Trialogue: CS3D passing Council agreement

On 15 March 2024, the Belgian Council Presidency successfully brokered an interinstitutional agreement on the Corporate Sustainability Due Diligence Directive (CS3D), presenting a compromise text that garnered the required Qualified Majority Voting. Initially met with opposition from several member states, including Germany, Italy, and France, who argued it would overly burden businesses and jeopardize European competitiveness, the compromise eventually gained support. France, Italy, and other smaller member states withdrew their opposition.

While the agreed text maintains the primary goal of mandating human rights and environmental due diligence in supply chains for large companies, it underwent significant revisions to address the regulatory burden or alleviate it.

The threshold of the scope for EU companies has been revised in the latest agreement. Now, companies must have at least 1,000 employees (up from 500 in the provisional agreement reached on 14 December 2023) and a net worldwide turnover of EUR 450 million (compared to EUR 150 million initiallyproposed by the Commission and EUR 300 million in a later concession text). This adjustment is anticipated to encompass approximately 5,000 EU companies, a decrease of around 60% from the original proposal, which would have affected nearly 13,000 companies. For non-EU companies, compliance with the directive is now required only if they generate a net turnover of EUR 450 million within the Union, a change from the EUR 150 million threshold in the provisional agreement.

Civil liability provisions have undergone additional refinement in the recent agreement. The original agreement limited companies’ liability, asserting that a company should not bear sole responsibility for damages caused by its business partners within its chain of activities. However, under the agreed text, member states now have the flexibility to establish the conditions under which trade unions, NGOs, or national human rights institutions can initiate collective redress mechanisms on behalf of claimants. Specifically, language allowing such bodies to file claims “in their own capacity” has been removed, with the option for third-party intervention in support of victims explicitly outlined. Moreover, it’s clarified that the directive doesn’t compel member states to extend their national laws on representative actions to claims under the directive, as defined in the Representative Actions Directive (i.e., as actions brought by qualified entities before national courts or administrative authorities on behalf of groups of consumers to seek injunctive or redress measures, or both).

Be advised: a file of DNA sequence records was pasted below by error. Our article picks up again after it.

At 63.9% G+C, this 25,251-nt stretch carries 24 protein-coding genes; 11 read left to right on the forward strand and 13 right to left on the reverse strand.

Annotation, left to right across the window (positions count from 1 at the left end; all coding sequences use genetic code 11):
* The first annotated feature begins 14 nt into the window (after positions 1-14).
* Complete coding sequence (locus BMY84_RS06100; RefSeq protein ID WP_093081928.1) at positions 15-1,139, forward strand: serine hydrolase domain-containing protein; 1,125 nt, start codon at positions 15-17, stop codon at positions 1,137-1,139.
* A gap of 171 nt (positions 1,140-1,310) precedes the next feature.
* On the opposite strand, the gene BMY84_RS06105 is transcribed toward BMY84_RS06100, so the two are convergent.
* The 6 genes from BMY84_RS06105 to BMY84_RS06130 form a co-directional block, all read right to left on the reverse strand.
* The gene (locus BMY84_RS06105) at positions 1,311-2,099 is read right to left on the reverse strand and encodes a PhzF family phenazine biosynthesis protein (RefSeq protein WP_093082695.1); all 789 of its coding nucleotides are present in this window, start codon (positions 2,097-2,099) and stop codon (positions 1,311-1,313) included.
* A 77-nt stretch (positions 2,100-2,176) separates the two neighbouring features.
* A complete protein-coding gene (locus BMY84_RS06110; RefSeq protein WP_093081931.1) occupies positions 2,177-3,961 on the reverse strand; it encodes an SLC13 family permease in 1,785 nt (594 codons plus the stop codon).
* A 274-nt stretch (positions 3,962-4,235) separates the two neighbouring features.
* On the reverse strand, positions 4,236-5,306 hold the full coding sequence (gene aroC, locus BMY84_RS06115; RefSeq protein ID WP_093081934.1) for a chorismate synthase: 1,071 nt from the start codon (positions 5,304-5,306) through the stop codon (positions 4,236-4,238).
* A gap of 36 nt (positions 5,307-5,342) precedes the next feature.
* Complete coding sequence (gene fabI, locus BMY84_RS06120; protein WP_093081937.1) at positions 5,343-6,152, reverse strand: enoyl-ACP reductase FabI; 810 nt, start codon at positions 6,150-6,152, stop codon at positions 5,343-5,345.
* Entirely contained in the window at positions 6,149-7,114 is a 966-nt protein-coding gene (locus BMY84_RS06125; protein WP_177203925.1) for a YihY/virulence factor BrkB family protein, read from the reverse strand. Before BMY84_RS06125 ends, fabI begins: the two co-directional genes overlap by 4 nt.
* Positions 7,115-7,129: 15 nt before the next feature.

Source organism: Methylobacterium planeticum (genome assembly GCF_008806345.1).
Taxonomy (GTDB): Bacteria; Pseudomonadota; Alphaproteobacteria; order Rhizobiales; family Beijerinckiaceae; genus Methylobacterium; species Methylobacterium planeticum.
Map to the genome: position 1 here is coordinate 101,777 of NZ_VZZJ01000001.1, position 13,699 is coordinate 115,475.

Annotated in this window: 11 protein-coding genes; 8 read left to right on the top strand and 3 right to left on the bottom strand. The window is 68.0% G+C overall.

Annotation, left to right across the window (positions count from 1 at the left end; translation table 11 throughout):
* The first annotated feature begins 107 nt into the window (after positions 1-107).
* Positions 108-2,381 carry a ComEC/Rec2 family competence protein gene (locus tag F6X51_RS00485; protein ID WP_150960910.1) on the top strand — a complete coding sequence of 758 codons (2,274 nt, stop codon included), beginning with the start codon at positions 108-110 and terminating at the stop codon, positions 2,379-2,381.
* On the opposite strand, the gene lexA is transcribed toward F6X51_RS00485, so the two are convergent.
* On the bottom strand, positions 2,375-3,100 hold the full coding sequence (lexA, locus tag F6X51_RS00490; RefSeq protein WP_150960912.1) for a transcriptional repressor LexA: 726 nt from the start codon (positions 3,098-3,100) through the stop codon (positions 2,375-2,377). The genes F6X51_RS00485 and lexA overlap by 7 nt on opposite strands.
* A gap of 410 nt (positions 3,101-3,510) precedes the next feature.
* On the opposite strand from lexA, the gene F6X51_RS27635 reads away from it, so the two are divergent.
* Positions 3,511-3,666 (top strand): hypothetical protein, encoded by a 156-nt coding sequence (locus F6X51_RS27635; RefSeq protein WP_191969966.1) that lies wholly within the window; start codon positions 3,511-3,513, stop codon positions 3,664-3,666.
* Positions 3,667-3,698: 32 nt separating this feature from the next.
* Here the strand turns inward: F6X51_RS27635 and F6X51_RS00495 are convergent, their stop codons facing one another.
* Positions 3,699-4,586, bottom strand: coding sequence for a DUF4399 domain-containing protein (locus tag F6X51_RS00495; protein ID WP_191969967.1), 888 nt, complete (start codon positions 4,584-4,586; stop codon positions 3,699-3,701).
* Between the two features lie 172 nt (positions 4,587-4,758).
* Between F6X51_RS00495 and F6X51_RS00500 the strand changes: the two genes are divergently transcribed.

In the European Parliament, the JURI Committee voted in favour of the amended CS3D framework on 19th of March, with 20 votes in favour, 4 against and no abstentions. The bill will now also need to be approved in Plenary, which will likely take place during the last session of this term (22-25 April). If approved, the directive will be adopted, and the Member States will begin the transposition into national law. Subsequently, a phased implementation plan is foreseen for companies depending on their employees and annual turnover:

  • 3 years for companies with over 5000 employees and an annual turnover exceeding EUR1500 million.
  • 4 years for companies with over 3000 employees and an annual turnover exceeding EUR900 million.
  • 5 years for companies with over 1000 employees and an annual turnover exceeding EUR450 million.

The compromise text on the CS3D marks a substantial progression of the EU Commission’s goal in establishing a regulatory framework for sustainable corporate governance in Europe. The revised regulations uphold the fundamental principle of mandatory sustainability due diligence, compelling companies to identify, prevent, halt, or mitigate adverse impacts on human rights or the environment stemming from their global “chain of activities.” Non-compliance could result in monetary penalties and civil liability. These obligations extend not only to EU-based companies but also to non-EU firms operating within the EU and meeting relevant turnover criteria, thus extending the directive’s influence beyond European borders.

It remains to be seen how this may link into the collective dispute and redress mechanisms. This would also depend on the national transpositions in the EU member states after a likely final approval in April 2024 in the plenary of the European Parliament.